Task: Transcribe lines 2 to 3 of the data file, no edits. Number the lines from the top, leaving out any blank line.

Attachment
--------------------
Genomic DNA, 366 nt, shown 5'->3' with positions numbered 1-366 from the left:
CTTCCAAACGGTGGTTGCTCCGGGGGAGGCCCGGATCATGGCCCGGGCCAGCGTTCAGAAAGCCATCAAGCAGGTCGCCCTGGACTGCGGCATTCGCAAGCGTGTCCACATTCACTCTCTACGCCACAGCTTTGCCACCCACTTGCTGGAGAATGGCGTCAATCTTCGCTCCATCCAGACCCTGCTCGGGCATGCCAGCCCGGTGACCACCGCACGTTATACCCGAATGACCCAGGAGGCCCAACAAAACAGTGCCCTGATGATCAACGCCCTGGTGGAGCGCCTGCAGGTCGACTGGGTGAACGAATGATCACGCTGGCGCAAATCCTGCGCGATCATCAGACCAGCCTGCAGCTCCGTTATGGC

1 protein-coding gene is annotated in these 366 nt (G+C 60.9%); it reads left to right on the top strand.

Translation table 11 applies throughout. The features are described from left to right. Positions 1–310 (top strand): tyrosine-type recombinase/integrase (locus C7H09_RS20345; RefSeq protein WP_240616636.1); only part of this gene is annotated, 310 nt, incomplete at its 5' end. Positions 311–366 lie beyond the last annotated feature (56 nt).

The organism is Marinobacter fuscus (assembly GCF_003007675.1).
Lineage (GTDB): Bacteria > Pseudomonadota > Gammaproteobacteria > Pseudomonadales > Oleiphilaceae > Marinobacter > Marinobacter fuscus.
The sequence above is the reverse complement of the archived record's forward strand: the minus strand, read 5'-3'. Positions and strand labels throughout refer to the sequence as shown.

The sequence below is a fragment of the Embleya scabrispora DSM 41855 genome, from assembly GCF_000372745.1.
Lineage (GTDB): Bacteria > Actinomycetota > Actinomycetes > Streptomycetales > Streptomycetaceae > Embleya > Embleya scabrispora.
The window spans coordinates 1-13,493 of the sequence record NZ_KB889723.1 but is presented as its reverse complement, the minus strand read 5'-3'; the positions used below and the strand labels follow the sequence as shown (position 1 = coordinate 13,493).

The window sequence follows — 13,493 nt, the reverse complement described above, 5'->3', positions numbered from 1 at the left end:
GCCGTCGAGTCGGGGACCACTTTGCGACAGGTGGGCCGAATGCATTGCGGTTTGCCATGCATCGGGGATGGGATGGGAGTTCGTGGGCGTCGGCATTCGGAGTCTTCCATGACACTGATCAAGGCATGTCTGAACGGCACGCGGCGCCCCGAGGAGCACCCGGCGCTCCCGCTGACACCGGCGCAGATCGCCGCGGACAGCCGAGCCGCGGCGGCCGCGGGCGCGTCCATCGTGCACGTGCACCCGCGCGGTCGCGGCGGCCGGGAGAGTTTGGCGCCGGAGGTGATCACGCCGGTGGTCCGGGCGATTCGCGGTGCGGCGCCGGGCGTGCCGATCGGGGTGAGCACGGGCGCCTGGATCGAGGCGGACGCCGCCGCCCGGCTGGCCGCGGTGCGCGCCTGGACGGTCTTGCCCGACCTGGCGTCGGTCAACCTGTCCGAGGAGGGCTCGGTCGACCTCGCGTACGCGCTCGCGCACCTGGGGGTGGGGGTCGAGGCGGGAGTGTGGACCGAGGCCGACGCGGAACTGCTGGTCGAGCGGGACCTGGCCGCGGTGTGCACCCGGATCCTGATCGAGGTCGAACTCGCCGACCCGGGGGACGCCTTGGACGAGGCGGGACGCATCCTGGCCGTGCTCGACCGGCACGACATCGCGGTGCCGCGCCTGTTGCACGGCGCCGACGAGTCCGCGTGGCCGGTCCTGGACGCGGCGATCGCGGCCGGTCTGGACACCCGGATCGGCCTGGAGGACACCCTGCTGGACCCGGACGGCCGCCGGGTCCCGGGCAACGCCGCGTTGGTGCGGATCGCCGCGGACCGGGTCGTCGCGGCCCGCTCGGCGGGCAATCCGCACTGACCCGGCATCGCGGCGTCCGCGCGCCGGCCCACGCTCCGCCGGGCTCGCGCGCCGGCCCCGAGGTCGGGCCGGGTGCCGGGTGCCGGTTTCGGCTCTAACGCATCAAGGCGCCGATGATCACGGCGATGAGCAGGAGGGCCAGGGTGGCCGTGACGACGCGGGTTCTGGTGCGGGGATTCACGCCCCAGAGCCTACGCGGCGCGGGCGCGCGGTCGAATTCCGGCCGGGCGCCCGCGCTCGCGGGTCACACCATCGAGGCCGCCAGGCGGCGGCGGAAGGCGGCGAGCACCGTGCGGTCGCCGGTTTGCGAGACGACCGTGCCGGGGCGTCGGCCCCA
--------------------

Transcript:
CTTCCAAACGGTGGTTGCTCCGGGGGAGGCCCGGATCATGGCCCGGGCCAGCGTTCAGAAAGCCATCAAGCAGGTCGCCCTGGACTGCGGCATTCGCAAGCGTGTCCACATTCACTCTCTACGCCACAGCTTTGCCACCCACTTGCTGGAGAATGGCGTCAATCTTCGCTCCATCCAGACCCTGCTCGGGCATGCCAGCCCGGTGACCACCGCACGTTATACCCGAATGACCCAGGAGGCCCAACAAAACAGTGCCCTGATGATCAACGCCCTGGTGGAGCGCCTGCAGGTCGACTGGGTGAACGAATGATCACGCTGGCGCAAATCCTGCGCGATCATCAGACCAGCCTGCAGCTCCGTTATGGC

1 protein-coding gene is annotated in these 366 nt (G+C 60.9%); it reads left to right on the top strand.